Rectangle approximation, trapezoidal law, Simpson's law, etc. are examples of the divisional quadrature method for numerically obtaining the integral. In the rectangle approximation, the sum of the rectangles obtained by multiplying the value $ f (x_i) $ at a certain point $ x_i $ by the width $ h $ is approximated as the integral value.

Solve the above equation numerically using rectangular approximation.

- https://qiita.com/maskot1977/private/46a90bc4e98a3b2d13eb

Rectangle approximation, trapezoidal law, Simpson's law, etc. are examples of the divisional quadrature method for numerically obtaining the integral. According to the trapezoidal rule, the width $ by $ f (x_i) $ and $ f (x_ {i-1}) $ at a certain point $ x_i $ and the point before it $ x_ {i-1} $ </ sub> The sum of the trapezoids of h $ is approximated as the integral value.

Solve the above equation numerically using the trapezoidal law.

- https://qiita.com/maskot1977/private/ba5c6f6ded511577e9e1

Rectangle approximation, trapezoidal law, Simpson's law, etc. are examples of the divisional quadrature method for numerically obtaining the integral. According to Simpson's law, a quadratic function that passes through a certain point $ x_i $, a point before it $ x_ {i-1} $, and a point after it $ x_ {i + 1} $ is derived, and its $ f (x_ { i-1}) Integral value from $ to $ f (x_ {i + 1}) $ $ h (f (x_ {i + 1}) + 4f (x_i) + f (x_ {i-1})) Approximate the sum of / 3 $ as the integral value.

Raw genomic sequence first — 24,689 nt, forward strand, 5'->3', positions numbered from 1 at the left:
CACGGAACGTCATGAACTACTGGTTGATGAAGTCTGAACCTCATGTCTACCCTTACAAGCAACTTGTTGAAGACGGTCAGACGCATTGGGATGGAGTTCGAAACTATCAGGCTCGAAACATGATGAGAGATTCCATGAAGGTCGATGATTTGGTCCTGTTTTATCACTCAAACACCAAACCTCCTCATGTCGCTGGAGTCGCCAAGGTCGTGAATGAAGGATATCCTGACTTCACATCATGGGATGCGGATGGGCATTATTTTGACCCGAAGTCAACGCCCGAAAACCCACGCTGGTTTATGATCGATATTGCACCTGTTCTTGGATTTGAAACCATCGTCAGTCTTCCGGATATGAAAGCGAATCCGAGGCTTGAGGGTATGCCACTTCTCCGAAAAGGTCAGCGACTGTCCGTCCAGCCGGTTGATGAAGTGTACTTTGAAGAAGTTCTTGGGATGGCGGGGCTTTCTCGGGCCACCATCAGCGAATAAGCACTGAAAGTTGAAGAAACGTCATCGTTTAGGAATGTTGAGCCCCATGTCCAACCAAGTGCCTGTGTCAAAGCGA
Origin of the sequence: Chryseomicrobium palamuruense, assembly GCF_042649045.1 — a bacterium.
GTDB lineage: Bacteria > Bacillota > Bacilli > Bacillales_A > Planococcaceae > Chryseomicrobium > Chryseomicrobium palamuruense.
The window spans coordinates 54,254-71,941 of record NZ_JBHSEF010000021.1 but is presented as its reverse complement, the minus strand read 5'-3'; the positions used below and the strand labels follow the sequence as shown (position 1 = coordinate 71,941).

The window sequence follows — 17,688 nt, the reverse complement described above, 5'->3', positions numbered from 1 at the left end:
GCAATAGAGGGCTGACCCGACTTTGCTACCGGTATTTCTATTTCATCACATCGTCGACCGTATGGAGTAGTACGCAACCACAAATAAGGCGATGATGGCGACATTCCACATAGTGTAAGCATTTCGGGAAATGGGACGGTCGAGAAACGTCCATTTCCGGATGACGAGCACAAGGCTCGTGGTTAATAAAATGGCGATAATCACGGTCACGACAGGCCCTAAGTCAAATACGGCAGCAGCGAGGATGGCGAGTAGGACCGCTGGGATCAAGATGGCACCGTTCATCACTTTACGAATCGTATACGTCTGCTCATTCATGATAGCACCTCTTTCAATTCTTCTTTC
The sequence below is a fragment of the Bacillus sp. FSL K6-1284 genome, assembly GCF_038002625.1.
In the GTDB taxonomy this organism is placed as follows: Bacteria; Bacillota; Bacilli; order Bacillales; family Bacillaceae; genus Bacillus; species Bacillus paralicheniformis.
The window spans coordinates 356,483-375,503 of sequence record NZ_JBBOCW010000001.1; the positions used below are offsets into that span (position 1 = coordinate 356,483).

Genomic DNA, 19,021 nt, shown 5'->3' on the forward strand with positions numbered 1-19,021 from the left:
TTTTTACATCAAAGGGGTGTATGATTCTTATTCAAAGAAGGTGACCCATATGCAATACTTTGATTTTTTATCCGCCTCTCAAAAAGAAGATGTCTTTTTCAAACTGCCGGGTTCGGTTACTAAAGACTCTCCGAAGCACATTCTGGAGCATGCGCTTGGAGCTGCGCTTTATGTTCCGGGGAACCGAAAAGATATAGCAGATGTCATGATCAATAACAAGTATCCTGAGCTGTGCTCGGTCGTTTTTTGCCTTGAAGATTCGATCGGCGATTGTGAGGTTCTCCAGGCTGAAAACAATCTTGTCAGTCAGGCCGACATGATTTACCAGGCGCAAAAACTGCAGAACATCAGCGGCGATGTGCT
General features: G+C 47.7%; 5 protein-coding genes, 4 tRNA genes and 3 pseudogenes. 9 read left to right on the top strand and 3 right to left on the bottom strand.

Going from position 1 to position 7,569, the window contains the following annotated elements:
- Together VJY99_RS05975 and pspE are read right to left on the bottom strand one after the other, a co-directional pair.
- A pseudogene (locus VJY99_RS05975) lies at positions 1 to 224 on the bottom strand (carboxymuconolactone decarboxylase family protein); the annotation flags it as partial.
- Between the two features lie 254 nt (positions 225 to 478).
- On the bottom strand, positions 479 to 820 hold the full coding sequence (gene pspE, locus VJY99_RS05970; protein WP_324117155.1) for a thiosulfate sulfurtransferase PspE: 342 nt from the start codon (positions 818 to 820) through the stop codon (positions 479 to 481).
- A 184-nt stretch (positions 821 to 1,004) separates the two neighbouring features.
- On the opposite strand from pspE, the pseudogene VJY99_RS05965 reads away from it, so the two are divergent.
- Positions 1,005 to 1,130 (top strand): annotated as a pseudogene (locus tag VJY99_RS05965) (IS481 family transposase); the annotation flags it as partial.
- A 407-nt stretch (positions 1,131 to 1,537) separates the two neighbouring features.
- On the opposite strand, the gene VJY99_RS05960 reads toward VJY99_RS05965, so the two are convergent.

Solve the above equation numerically using Simpson's law.

- https://qiita.com/maskot1977/private/dbfb15617db70bcb8722

If you enter the integer $ n $, create a function that returns the number of prime numbers less than or equal to $ n $. Also explain the algorithm.

However,

- 1 ≤
n ≤ 10^{6}

And.

```
n = 10
```

```
4
```

```
n = 100
```

```
25
```

```
n = 1000
```

```
168
```

```
n = 10000
```

```
1229
```

```
n = 100000
```

```
9592
```

- https://qiita.com/maskot1977/private/f8c4d44e9857b5b3bc30

There are two grid points $ P = (x_1, y_1) $, $ Q = (x_2, y_2) $ on the Euclidean plane. Create a function on the line segment $ PQ $ to calculate how many grid points exist in addition to $ P $ and $ Q $. Also explain the algorithm.

However,

- -10
^{6}≤x_1 ≤ 10^{6} - -10
^{6}≤x_2 ≤ 10^{6} - -10
^{6}≤y_1 ≤ 10^{6} - -10
^{6}≤y_2 ≤ 10^{6}

And.

[Hint] You can reduce to the problem of finding the greatest common divisor. It can be solved efficiently by "Euclidean algorithm". </ font>

```
x1 = -2
y1 = -9
x2 = 6
y2 = 7
```

```
7
```

```
#Illustrated and confirmed
%matplotlib inline
import matplotlib.pyplot as plt
fig = plt.figure()
ax = fig.add_subplot(111)
ax.plot([x1, x2], [y1, y2])
ax.set_xticks(range(x1, x2 + 1, 1))
ax.set_yticks(range(y1, y2 + 1, 1))
ax.set_xlabel("x")
ax.set_ylabel("y")
ax.grid()
```

```
x1 = -42
y1 = -65
x2 = 62
y2 = -91
```

```
25
```

```
x1 = 908
y1 = -307
x2 = -86
y2 = -679
```

```
0
```

```
x1 = -6326
y1 = 3211
x2 = 7048
y2 = 5822
```

```
0
```

```
x1 = -9675
y1 = -2803
x2 = 3828
y2 = -6349
```

```
2
```

```
import random
x1 = random.randint(-1000000, 1000000)
y1 = random.randint(-1000000, 1000000)
x2 = random.randint(-1000000, 1000000)
y2 = random.randint(-1000000, 1000000)
print("x1 = ", x1)
print("y1 = ", y1)
print("x2 = ", x2)
print("y2 = ", y2)
```

- https://qiita.com/maskot1977/private/10bac9b3829fefcd286f

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